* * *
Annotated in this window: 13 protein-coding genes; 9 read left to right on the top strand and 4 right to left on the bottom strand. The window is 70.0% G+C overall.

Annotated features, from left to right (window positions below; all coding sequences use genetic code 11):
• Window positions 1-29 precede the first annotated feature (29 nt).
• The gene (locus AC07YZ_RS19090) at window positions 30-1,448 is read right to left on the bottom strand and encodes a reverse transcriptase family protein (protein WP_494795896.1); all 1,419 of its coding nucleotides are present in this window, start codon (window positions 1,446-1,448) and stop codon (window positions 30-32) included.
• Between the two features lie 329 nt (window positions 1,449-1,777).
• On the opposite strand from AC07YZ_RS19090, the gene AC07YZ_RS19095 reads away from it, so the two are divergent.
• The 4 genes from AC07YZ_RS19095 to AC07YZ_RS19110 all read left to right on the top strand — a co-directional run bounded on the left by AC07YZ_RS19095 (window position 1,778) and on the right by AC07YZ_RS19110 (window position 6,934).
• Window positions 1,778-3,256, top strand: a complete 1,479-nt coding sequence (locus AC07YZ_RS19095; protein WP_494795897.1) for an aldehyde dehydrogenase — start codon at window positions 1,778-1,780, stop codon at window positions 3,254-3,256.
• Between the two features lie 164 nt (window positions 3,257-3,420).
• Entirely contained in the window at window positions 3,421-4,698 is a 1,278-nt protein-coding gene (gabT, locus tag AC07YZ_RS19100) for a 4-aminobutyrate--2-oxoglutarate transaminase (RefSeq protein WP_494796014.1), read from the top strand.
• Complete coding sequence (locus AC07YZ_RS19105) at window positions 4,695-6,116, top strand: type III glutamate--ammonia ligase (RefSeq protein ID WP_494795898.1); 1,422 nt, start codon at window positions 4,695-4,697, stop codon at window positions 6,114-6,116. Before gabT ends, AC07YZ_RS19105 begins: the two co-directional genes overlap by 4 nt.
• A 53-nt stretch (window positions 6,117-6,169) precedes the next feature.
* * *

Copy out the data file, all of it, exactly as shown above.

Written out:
Annotated in this window: 13 protein-coding genes; 9 read left to right on the top strand and 4 right to left on the bottom strand. The window is 70.0% G+C overall.

Annotated features, from left to right (window positions below; all coding sequences use genetic code 11):
• Window positions 1-29 precede the first annotated feature (29 nt).
• The gene (locus AC07YZ_RS19090) at window positions 30-1,448 is read right to left on the bottom strand and encodes a reverse transcriptase family protein (protein WP_494795896.1); all 1,419 of its coding nucleotides are present in this window, start codon (window positions 1,446-1,448) and stop codon (window positions 30-32) included.
• Between the two features lie 329 nt (window positions 1,449-1,777).
• On the opposite strand from AC07YZ_RS19090, the gene AC07YZ_RS19095 reads away from it, so the two are divergent.
• The 4 genes from AC07YZ_RS19095 to AC07YZ_RS19110 all read left to right on the top strand — a co-directional run bounded on the left by AC07YZ_RS19095 (window position 1,778) and on the right by AC07YZ_RS19110 (window position 6,934).
• Window positions 1,778-3,256, top strand: a complete 1,479-nt coding sequence (locus AC07YZ_RS19095; protein WP_494795897.1) for an aldehyde dehydrogenase — start codon at window positions 1,778-1,780, stop codon at window positions 3,254-3,256.
• Between the two features lie 164 nt (window positions 3,257-3,420).
• Entirely contained in the window at window positions 3,421-4,698 is a 1,278-nt protein-coding gene (gabT, locus tag AC07YZ_RS19100) for a 4-aminobutyrate--2-oxoglutarate transaminase (RefSeq protein WP_494796014.1), read from the top strand.
• Complete coding sequence (locus AC07YZ_RS19105) at window positions 4,695-6,116, top strand: type III glutamate--ammonia ligase (RefSeq protein ID WP_494795898.1); 1,422 nt, start codon at window positions 4,695-4,697, stop codon at window positions 6,114-6,116. Before gabT ends, AC07YZ_RS19105 begins: the two co-directional genes overlap by 4 nt.
• A 53-nt stretch (window positions 6,117-6,169) precedes the next feature.